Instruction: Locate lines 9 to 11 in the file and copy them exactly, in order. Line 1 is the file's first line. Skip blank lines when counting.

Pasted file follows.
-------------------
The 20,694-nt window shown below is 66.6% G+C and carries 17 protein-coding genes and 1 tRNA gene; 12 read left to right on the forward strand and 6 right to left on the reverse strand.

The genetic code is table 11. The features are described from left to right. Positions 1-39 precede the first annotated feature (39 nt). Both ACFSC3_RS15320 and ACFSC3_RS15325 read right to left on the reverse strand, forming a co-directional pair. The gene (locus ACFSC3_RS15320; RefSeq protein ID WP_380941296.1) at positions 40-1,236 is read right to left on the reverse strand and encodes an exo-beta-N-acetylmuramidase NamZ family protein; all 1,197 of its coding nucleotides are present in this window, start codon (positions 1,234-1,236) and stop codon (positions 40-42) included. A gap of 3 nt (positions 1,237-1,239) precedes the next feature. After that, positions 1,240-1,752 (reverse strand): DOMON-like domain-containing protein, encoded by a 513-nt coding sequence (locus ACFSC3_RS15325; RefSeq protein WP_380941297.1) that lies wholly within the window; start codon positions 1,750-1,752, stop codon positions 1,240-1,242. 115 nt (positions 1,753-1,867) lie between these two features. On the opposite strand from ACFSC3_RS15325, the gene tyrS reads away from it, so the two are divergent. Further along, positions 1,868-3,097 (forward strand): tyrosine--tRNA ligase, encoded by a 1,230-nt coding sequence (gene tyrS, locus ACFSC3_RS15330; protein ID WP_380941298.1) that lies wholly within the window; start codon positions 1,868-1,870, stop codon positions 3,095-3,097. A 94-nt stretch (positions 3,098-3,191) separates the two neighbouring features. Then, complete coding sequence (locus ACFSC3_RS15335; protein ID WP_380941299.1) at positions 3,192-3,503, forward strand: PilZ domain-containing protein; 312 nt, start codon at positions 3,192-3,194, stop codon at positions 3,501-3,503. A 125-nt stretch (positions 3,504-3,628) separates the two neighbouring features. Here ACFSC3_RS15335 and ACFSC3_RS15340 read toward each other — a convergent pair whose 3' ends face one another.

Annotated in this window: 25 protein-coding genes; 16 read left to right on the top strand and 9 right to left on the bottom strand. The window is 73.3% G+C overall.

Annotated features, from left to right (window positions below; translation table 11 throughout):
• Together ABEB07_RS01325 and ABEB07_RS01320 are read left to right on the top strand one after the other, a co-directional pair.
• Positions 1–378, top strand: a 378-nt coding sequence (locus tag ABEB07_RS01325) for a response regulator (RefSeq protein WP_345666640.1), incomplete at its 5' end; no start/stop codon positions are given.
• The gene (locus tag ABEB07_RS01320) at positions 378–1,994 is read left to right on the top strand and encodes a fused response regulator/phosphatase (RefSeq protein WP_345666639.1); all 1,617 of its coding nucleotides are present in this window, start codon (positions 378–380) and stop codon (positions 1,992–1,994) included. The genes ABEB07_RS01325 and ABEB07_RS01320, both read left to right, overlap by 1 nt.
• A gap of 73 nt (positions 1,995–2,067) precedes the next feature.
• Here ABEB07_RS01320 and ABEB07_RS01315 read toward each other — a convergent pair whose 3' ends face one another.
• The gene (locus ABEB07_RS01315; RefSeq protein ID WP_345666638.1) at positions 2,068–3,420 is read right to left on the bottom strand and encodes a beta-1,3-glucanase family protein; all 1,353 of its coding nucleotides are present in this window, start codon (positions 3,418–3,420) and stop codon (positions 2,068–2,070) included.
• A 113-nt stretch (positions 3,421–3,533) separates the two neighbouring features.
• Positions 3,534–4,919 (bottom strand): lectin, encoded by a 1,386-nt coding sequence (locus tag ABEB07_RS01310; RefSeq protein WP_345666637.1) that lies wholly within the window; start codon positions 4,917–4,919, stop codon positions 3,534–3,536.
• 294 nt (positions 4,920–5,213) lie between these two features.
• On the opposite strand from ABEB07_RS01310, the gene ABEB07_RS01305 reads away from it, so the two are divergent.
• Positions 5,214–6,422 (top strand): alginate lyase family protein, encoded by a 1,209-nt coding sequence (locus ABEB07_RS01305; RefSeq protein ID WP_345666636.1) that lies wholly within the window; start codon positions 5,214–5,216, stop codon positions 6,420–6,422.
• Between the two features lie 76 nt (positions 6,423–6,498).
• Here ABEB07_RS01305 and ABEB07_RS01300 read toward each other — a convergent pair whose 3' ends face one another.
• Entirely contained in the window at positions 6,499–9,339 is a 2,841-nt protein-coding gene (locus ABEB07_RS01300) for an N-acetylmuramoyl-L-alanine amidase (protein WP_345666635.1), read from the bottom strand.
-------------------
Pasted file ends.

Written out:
• Here ABEB07_RS01320 and ABEB07_RS01315 read toward each other — a convergent pair whose 3' ends face one another.
• The gene (locus ABEB07_RS01315; RefSeq protein ID WP_345666638.1) at positions 2,068–3,420 is read right to left on the bottom strand and encodes a beta-1,3-glucanase family protein; all 1,353 of its coding nucleotides are present in this window, start codon (positions 3,418–3,420) and stop codon (positions 2,068–2,070) included.
• A 113-nt stretch (positions 3,421–3,533) separates the two neighbouring features.